I gave a presentation to my BBC group last week, giving some tips and guidelines for how to make a website more effective. It’s aimed towards the non-technical person, though implementation of much of the advice would likely require a designer or developer’s help. However, I thought it might be a useful resource, especially if you’re in the process of creating a new website, or revamping an old one.
Do note that I’ve not been ferociously good at following all of these guidelines myself—but it’s certainly given me some better ideas about where I ought to be taking my website!
1. Provide valuable content.
You’ve heard it before: content is king. A gorgeous website will do you absolutely no good if your content is poorly written, irrelevant, or outdated. To this end:
- be sure to spellcheck, or have someone proofread your writing
- make sure to update your content regularly (a blog is good for this)
- use humour judiciously; keep your tone casual
- be sure to give some information about who you are in order to engender trust
- remember to KISS (Keep it simple, stupid)
Be aware that writing for the web is a whole different ballgame. Users are impatient, and nobody wants to skim through a dense chunk of text in order to find what they’re looking for. A few guidelines for writing web-specific content:
- pages should contain no more than two screenfuls of text
- articles can be longer, but should contain no more than seven screenfuls of text
- use short sentences
- break content up into small paragraphs, or make use of point form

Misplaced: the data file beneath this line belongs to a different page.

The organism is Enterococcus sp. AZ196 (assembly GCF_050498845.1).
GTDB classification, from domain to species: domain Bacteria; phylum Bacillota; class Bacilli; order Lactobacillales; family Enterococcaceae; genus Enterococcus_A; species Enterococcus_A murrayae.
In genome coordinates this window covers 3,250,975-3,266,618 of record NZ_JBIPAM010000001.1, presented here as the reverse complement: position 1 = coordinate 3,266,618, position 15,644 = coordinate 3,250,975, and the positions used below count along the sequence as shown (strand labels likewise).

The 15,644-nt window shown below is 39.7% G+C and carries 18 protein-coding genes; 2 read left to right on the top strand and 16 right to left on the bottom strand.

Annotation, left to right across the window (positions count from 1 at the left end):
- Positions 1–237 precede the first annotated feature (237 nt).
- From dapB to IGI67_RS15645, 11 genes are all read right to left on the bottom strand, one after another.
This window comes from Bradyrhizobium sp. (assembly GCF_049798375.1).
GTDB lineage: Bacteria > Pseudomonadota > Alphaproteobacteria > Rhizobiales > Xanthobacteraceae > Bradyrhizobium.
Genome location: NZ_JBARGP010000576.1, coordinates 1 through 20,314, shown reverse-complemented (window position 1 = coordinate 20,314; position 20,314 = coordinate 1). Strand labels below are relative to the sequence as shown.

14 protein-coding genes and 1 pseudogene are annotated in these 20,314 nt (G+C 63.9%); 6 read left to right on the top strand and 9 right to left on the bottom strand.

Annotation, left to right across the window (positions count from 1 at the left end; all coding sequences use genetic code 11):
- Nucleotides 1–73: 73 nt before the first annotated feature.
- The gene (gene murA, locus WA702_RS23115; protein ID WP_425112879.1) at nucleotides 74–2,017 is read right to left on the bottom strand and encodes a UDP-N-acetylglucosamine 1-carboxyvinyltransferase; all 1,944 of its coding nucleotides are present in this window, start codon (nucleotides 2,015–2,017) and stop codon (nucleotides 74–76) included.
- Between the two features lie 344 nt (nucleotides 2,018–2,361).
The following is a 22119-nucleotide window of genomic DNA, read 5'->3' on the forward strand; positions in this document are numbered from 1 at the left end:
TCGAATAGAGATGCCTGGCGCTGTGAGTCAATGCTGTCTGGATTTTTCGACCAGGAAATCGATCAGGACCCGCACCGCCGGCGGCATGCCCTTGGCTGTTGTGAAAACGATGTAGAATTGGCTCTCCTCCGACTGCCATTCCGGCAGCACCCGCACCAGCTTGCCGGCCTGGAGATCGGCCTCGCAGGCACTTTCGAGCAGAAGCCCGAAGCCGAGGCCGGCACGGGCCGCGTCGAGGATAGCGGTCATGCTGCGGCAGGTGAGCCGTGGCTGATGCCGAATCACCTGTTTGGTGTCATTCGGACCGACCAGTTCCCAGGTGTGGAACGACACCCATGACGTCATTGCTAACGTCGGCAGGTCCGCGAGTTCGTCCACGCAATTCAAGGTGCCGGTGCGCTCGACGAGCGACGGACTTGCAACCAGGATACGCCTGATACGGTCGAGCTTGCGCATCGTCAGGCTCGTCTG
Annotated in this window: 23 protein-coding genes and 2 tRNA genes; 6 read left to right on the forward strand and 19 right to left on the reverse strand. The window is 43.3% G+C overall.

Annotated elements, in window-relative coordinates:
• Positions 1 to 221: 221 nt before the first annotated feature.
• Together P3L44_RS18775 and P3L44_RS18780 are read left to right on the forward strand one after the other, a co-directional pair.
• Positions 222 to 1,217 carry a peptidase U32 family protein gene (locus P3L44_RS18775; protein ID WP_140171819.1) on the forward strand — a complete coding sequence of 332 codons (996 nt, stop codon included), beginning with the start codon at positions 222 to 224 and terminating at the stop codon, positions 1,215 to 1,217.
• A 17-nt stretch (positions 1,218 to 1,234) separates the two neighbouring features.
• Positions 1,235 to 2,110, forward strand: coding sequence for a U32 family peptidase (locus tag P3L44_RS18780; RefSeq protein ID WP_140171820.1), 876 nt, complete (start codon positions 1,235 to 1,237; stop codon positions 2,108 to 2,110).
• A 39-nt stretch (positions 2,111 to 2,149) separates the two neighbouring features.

You should also consider writing short articles about your area of expertise. This is a great way to provide valuable, relevant content for your website. For example, if you’re a tax specialist, write an article about how to use the quick method of accounting to file your GST/HST. If you’re a mechanic, write an article about how to do your monthly maintenance check. While you may think that you’d lose customers by providing this “inside information”, what you’re actually doing is establishing yourself as an expert in your field. Visitors will begin to see your site as a resource, not just an advertisement. You can also publish your articles elsewhere on the internet to drum up further interest in your site.
2. Don’t turn your visitor off.
Web surfers are a fickle breed. If a visitor arrives at your site to find anything he finds irritating, chances are good that he’ll leave immediately. You don’t want this to happen, so ensure that you don’t use any of the following elements on your site (in approximate order of Perceived Evilness):